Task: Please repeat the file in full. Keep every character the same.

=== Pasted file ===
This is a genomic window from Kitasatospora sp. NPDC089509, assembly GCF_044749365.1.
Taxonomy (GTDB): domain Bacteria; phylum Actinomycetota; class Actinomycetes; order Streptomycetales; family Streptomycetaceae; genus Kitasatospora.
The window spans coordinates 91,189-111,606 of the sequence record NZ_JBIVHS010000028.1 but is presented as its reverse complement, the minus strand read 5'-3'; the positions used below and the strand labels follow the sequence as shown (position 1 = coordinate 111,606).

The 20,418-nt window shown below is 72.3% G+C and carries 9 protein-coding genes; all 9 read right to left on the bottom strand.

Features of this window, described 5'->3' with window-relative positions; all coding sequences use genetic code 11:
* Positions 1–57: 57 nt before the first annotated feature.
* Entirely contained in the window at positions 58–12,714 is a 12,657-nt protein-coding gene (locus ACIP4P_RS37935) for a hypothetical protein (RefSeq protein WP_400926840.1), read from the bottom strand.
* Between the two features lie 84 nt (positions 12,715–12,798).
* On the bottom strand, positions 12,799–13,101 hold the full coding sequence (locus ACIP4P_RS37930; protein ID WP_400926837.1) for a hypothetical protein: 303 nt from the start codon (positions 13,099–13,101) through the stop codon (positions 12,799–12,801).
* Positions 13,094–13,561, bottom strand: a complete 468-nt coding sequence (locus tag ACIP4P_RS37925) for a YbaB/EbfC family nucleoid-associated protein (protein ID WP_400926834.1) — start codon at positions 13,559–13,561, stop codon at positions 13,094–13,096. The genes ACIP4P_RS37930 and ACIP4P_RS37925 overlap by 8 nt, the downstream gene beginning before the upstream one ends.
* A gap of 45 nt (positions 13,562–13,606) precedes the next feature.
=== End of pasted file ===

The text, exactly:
This is a genomic window from Kitasatospora sp. NPDC089509, assembly GCF_044749365.1.
Taxonomy (GTDB): domain Bacteria; phylum Actinomycetota; class Actinomycetes; order Streptomycetales; family Streptomycetaceae; genus Kitasatospora.
The window spans coordinates 91,189-111,606 of the sequence record NZ_JBIVHS010000028.1 but is presented as its reverse complement, the minus strand read 5'-3'; the positions used below and the strand labels follow the sequence as shown (position 1 = coordinate 111,606).

The 20,418-nt window shown below is 72.3% G+C and carries 9 protein-coding genes; all 9 read right to left on the bottom strand.

Features of this window, described 5'->3' with window-relative positions; all coding sequences use genetic code 11:
* Positions 1–57: 57 nt before the first annotated feature.
* Entirely contained in the window at positions 58–12,714 is a 12,657-nt protein-coding gene (locus ACIP4P_RS37935) for a hypothetical protein (RefSeq protein WP_400926840.1), read from the bottom strand.
* Between the two features lie 84 nt (positions 12,715–12,798).
* On the bottom strand, positions 12,799–13,101 hold the full coding sequence (locus ACIP4P_RS37930; protein ID WP_400926837.1) for a hypothetical protein: 303 nt from the start codon (positions 13,099–13,101) through the stop codon (positions 12,799–12,801).
* Positions 13,094–13,561, bottom strand: a complete 468-nt coding sequence (locus tag ACIP4P_RS37925) for a YbaB/EbfC family nucleoid-associated protein (protein ID WP_400926834.1) — start codon at positions 13,559–13,561, stop codon at positions 13,094–13,096. The genes ACIP4P_RS37930 and ACIP4P_RS37925 overlap by 8 nt, the downstream gene beginning before the upstream one ends.
* A gap of 45 nt (positions 13,562–13,606) precedes the next feature.